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zuckerberg is the only saying this because his company got caught. i think he's quite sincere and in trying to do the right thing first of all he has a long history of having made previous mistakes of on privacy and has always come clean in many ways about what they did wrong and also what they wanted to wait i think there is this time though that the breach was so big and it happened so many years ago that the question becomes how much more damage has been done and so the question that was a lot of cleanup the facebook cassaday arrow and today is just the first step that mark a second part of that cleanup is new security and privacy measures that mark zuckerberg is promising including turning off third party apps for example do you think that's going to be enough. it's a start but i think more than anything else there's one thing that they cannot control which is what do people with that data over eighty what can they do with that the problem of the kibosh analytic is that this book tried to make sure with
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legal certifications that they had gotten rid of all of that data and they took it on good faith but when you have bad actors you have to do more than just depend on you have to actually go in and verify that the data is clean and these are down thousands and thousands of application developers all around the world who have been sitting on this day there for the past three years and who knows who else has that data at this point we're seeing facebook come under a lot of scrutiny from american and british governments at this point do you think facebook will be open to a stricter regulation. well i think first of all other be open to having those discussions there are calls for mark zuckerberg and his team to show up and come to hear aims all around the world and he's going to have to go through every single one of those at least to be able to respond to the questions that people have i am skeptical though about how good regulations can be in terms of making sure that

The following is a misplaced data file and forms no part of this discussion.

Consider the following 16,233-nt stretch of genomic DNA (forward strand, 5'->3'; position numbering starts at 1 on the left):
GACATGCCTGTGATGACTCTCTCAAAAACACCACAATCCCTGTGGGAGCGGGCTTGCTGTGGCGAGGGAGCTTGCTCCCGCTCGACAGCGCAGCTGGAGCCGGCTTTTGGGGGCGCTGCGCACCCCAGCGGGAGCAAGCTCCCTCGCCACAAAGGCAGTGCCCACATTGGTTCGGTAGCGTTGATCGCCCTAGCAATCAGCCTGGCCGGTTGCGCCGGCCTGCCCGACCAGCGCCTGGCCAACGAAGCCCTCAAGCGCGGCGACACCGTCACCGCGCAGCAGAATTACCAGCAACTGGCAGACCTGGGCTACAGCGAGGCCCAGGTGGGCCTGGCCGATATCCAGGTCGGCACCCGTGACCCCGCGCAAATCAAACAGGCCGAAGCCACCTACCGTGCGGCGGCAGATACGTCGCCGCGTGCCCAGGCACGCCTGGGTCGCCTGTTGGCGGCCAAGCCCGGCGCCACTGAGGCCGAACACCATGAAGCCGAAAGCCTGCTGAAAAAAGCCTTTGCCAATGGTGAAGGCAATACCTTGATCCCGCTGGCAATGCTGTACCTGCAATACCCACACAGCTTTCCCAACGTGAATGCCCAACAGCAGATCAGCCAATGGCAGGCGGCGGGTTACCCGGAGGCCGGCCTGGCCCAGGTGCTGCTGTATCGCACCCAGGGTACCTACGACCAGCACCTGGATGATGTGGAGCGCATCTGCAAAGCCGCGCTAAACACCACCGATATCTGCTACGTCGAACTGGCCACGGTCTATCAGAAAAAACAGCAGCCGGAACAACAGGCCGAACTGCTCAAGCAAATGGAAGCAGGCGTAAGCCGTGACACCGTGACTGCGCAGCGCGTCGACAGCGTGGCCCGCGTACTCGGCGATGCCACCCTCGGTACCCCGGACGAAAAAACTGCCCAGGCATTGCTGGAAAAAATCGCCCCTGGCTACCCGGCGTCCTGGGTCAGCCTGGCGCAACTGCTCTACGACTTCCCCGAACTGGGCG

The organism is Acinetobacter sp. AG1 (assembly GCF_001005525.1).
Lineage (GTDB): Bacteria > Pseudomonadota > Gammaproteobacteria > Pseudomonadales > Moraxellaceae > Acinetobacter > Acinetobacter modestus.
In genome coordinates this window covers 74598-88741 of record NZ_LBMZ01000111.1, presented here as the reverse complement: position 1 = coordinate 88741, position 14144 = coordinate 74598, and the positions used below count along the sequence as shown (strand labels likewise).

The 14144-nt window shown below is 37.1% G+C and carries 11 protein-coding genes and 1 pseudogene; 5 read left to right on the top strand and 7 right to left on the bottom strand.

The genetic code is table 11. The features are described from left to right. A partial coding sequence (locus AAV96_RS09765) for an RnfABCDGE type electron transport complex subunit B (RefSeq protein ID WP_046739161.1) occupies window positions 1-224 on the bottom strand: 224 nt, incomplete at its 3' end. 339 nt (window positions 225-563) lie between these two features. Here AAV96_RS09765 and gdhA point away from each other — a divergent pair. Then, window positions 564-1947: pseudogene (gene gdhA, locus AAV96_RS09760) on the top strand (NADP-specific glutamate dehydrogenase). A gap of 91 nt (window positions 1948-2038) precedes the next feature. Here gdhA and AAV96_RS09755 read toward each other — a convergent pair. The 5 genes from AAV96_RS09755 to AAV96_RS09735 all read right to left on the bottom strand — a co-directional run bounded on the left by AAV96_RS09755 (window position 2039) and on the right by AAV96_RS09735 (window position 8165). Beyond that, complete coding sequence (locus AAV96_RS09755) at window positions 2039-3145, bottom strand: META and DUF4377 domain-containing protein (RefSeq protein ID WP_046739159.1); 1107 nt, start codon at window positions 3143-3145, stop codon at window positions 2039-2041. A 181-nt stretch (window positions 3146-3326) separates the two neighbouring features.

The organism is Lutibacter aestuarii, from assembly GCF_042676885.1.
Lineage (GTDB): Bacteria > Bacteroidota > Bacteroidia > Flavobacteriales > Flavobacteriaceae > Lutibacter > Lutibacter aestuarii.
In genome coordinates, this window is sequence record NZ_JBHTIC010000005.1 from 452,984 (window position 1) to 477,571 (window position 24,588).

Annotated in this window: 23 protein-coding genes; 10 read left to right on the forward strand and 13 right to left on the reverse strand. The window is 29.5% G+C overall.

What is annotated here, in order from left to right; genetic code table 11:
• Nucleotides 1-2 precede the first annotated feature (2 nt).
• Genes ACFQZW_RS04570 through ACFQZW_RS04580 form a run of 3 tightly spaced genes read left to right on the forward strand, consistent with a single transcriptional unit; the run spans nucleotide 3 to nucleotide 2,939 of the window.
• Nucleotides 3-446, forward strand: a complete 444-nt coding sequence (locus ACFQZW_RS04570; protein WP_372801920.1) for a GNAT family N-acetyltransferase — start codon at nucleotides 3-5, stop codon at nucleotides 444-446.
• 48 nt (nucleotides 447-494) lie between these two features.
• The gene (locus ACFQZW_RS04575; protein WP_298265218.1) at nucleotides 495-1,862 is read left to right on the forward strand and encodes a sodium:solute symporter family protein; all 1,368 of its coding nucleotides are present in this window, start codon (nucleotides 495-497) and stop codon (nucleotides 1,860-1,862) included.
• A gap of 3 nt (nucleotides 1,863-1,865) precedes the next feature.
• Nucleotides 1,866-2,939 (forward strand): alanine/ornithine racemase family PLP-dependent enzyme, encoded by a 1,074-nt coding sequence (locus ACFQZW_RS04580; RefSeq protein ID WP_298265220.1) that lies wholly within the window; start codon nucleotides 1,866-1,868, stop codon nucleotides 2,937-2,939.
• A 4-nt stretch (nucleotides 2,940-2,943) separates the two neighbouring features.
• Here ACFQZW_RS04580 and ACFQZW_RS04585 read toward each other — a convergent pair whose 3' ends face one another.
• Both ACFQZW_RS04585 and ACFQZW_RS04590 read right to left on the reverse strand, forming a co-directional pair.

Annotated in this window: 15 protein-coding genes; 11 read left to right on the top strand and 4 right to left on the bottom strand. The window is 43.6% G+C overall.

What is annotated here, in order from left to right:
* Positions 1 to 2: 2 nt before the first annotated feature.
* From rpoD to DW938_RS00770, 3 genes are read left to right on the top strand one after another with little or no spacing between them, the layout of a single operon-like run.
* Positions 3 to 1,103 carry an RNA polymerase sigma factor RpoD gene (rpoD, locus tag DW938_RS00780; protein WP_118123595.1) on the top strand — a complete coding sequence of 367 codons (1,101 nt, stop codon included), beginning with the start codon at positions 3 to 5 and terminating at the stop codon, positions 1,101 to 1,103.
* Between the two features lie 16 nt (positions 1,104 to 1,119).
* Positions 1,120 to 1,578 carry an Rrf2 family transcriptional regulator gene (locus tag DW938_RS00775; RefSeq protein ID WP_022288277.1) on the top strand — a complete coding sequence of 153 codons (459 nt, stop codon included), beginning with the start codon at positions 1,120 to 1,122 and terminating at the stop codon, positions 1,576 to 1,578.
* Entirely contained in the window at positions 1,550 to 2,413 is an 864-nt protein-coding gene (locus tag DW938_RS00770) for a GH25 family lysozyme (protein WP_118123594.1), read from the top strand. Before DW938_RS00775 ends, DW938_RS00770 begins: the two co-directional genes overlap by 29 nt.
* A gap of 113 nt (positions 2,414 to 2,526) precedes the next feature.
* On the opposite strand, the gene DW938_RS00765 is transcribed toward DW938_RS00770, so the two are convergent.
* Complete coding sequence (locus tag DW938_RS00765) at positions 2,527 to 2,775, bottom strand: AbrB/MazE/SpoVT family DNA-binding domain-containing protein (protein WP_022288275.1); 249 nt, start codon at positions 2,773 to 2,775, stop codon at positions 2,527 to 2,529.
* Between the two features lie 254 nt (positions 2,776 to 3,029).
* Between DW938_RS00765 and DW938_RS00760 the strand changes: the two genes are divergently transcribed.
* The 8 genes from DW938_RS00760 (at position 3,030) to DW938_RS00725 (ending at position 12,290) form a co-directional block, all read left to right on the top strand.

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facebook does these things because i think case book is going to have a higher standard for themselves and the faster moving than any government could ever dare the number one thing that pays for cast a repair is trust and they will do that faster and better in many ways than any government entity could be able to do it trust is important for the user surely in the delete facebook campaign does seem to be gaining some traction how much damage can it do here. i think first of all that this one is the latest in a series they've been around for many years now there have been previous campaigns everything from facebook became back in two thousand and seven two thousand and eight even to the current day so i do think that again i have many friends who have actually written to me and said i've done i know i wasn't using it very much i don't need this off of facebook but the reality is that many people still rely on it and tremendous value from it so i think you're going to see people deleting